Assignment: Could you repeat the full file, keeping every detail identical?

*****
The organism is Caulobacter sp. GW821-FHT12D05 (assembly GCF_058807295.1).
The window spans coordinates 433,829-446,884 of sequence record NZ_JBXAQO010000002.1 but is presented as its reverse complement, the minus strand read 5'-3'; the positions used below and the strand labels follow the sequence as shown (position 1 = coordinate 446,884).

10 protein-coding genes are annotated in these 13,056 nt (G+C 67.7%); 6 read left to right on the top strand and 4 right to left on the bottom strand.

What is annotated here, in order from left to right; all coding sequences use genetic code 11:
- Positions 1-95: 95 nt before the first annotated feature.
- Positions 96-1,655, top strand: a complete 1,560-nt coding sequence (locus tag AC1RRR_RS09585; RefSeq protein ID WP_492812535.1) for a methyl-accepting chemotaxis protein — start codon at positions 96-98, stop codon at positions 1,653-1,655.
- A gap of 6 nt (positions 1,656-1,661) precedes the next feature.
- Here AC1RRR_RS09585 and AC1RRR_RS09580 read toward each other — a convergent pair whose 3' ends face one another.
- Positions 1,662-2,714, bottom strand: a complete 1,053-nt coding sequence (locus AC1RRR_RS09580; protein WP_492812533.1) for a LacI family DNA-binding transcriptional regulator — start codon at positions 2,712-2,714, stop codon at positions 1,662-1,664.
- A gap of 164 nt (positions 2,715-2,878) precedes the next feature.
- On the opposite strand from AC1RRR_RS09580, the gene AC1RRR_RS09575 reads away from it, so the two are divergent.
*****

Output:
The organism is Caulobacter sp. GW821-FHT12D05 (assembly GCF_058807295.1).
The window spans coordinates 433,829-446,884 of sequence record NZ_JBXAQO010000002.1 but is presented as its reverse complement, the minus strand read 5'-3'; the positions used below and the strand labels follow the sequence as shown (position 1 = coordinate 446,884).

10 protein-coding genes are annotated in these 13,056 nt (G+C 67.7%); 6 read left to right on the top strand and 4 right to left on the bottom strand.

What is annotated here, in order from left to right; all coding sequences use genetic code 11:
- Positions 1-95: 95 nt before the first annotated feature.
- Positions 96-1,655, top strand: a complete 1,560-nt coding sequence (locus tag AC1RRR_RS09585; RefSeq protein ID WP_492812535.1) for a methyl-accepting chemotaxis protein — start codon at positions 96-98, stop codon at positions 1,653-1,655.
- A gap of 6 nt (positions 1,656-1,661) precedes the next feature.
- Here AC1RRR_RS09585 and AC1RRR_RS09580 read toward each other — a convergent pair whose 3' ends face one another.
- Positions 1,662-2,714, bottom strand: a complete 1,053-nt coding sequence (locus AC1RRR_RS09580; protein WP_492812533.1) for a LacI family DNA-binding transcriptional regulator — start codon at positions 2,712-2,714, stop codon at positions 1,662-1,664.
- A gap of 164 nt (positions 2,715-2,878) precedes the next feature.
- On the opposite strand from AC1RRR_RS09580, the gene AC1RRR_RS09575 reads away from it, so the two are divergent.